A Kansas magistrate judge known for sanctioning a raid on the Marion County Record, likened by some to “Gestapo-style” tactics, reportedly has a history of two DUIs, causing concerns about how this may have influenced her decision-making.
The judge in question, Laura Viar, authorized a police raid on the newspaper based on allegations that it had unlawfully obtained DUI information about a local entrepreneur.
Viar, who served as the Eighth Judicial District magistrate judge, allegedly completed a program after her DUI arrest in Coffey County in 2012 and was arrested again seven months later for a DUI in Morris County.
In the second incident, Viar, then recognized as Laura Allen, was driving a judge’s vehicle when she lost control and hit a shed near a football field in Council Grove. It was also stated in a 2012 report that she had a suspended license at the time.
Due to a lack of evidence, the Marion County Record’s warrant was withdrawn.
Ensey highlighted that the warrant failed to “establish a legal connection between the alleged crime and the evidence seized and the places searched.” Equipment such as the newspaper’s cell phones, computers, and reporting materials were confiscated from the office and the publisher’s home, causing one reporter to suffer a finger injury.
Eric Meyer, owner of Marion County Record, expressed the distress caused by the raid, including the death of his 98-year-old mother, a veteran journalist, from stress following the intrusion. The woman had reportedly been in good health before the event.
The raid was initially prompted by Kari Newell, a 46-year-old restaurant owner, who accused the newspaper of illegally procuring information about her DUI, potentially jeopardizing her liquor license application. Though the Marion County Record never published the story, an anonymous individual had leaked the documents.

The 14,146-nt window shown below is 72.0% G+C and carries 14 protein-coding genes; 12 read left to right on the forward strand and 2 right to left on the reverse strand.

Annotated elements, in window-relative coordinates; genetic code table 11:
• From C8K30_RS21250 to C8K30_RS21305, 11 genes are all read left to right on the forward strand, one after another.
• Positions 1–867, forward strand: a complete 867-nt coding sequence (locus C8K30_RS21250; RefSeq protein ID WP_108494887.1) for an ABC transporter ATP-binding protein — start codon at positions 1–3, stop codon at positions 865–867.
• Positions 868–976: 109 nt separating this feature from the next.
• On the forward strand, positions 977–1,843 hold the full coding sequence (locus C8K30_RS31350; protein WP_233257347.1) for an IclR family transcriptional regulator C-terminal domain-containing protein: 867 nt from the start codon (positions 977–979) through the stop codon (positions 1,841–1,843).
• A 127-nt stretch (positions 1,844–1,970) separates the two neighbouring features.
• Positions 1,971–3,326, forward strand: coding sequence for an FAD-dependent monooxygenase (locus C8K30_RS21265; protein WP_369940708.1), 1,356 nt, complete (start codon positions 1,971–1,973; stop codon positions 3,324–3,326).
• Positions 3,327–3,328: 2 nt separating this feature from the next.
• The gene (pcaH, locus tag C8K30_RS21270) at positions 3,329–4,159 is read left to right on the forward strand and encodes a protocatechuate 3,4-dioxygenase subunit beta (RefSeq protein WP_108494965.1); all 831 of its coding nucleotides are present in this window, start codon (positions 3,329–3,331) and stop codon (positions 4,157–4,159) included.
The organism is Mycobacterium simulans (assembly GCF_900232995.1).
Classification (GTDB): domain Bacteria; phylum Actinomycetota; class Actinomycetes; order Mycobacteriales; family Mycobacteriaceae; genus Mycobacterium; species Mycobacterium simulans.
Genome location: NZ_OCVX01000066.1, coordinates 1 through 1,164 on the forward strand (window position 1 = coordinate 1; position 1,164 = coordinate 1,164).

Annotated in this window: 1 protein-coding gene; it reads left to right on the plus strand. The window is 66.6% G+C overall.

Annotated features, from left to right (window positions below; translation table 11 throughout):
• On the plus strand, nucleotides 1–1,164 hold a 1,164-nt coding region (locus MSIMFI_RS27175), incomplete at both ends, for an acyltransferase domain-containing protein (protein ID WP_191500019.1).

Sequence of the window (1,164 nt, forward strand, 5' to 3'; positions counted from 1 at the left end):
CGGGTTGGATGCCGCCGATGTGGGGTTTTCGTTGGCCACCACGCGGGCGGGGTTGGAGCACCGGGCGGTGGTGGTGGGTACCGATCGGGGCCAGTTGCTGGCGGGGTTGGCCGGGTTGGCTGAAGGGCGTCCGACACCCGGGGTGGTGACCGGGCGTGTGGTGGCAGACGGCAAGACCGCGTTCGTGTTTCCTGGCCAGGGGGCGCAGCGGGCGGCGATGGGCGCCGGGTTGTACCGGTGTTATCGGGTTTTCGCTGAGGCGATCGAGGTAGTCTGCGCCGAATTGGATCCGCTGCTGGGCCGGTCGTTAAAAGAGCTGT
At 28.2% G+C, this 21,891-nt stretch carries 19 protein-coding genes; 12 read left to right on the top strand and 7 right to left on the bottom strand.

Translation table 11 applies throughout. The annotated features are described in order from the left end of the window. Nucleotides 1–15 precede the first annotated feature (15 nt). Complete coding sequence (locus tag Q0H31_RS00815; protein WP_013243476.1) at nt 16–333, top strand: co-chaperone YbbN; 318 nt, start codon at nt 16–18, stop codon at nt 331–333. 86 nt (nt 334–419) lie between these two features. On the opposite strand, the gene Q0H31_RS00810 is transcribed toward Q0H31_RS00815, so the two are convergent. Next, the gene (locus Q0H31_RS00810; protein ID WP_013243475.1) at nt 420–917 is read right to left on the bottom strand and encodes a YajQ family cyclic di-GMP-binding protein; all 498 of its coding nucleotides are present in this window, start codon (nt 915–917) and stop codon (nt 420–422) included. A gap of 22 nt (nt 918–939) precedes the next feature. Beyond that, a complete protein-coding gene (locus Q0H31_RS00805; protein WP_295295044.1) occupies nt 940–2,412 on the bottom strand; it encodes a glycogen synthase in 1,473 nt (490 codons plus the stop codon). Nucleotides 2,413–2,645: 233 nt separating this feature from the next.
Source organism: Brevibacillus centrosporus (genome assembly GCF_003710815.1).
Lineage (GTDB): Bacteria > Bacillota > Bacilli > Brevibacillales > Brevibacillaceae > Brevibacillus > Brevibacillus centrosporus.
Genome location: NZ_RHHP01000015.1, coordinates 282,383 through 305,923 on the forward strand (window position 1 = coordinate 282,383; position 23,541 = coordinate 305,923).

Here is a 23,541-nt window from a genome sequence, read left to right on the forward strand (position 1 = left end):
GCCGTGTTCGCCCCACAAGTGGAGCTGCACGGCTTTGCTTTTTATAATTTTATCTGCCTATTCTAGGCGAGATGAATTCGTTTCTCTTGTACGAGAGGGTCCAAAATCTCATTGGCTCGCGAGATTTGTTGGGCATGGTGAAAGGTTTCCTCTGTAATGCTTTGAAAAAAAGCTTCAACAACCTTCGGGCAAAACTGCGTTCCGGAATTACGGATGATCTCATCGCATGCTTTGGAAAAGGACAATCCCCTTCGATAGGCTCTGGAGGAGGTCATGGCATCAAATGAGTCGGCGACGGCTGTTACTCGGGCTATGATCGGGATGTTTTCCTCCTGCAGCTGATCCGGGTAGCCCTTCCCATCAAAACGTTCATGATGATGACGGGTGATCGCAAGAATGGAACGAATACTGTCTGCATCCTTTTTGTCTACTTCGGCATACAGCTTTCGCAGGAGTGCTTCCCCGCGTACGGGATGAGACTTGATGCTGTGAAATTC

Meyer believes the raid might have been influenced by the newspaper’s investigation into the new Marion Police Chief Gideon Cody over sexual misconduct allegations rather than the DUI details related to Newell.
Upon investigating the incident, Meyer found inconsistencies, including the late filing of a probable cause affidavit and the officers’ failure to seize the DUI documents during the raid.
He asserted his belief that the raid was more about the paper’s investigation into Cody, calling it “just speculation, oddities about what’s going on here.” The equipment taken has since been returned, and Meyer stated that the small newspaper team will continue its work as usual.
In reflecting on the incident, Meyer emphasized that the situation has only strengthened their resolve, stating they would not be intimidated by bullying.
He further said, “You cannot let bullies win. We have a very experienced staff, including myself, and we won’t take crap.” Despite the challenging incident, the newspaper has seen increased subscriptions and continues to operate undeterred.